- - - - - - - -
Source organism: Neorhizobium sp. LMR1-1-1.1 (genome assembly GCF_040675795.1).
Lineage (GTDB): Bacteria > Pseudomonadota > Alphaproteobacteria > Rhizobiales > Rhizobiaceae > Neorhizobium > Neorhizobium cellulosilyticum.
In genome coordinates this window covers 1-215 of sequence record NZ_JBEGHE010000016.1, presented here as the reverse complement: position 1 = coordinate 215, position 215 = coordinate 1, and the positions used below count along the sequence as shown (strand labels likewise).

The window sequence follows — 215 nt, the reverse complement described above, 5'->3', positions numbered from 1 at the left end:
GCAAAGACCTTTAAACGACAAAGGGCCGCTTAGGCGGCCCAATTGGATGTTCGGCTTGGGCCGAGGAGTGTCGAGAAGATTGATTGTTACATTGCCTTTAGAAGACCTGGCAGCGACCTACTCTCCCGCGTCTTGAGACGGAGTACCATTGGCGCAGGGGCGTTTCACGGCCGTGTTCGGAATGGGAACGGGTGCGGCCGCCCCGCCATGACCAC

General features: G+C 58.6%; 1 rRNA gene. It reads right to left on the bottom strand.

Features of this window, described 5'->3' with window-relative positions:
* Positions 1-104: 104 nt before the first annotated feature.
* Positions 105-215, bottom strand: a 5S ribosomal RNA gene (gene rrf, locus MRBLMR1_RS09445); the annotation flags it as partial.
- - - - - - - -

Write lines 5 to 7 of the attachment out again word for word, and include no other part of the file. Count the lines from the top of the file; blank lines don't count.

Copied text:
GCAAAGACCTTTAAACGACAAAGGGCCGCTTAGGCGGCCCAATTGGATGTTCGGCTTGGGCCGAGGAGTGTCGAGAAGATTGATTGTTACATTGCCTTTAGAAGACCTGGCAGCGACCTACTCTCCCGCGTCTTGAGACGGAGTACCATTGGCGCAGGGGCGTTTCACGGCCGTGTTCGGAATGGGAACGGGTGCGGCCGCCCCGCCATGACCAC

General features: G+C 58.6%; 1 rRNA gene. It reads right to left on the bottom strand.

Features of this window, described 5'->3' with window-relative positions: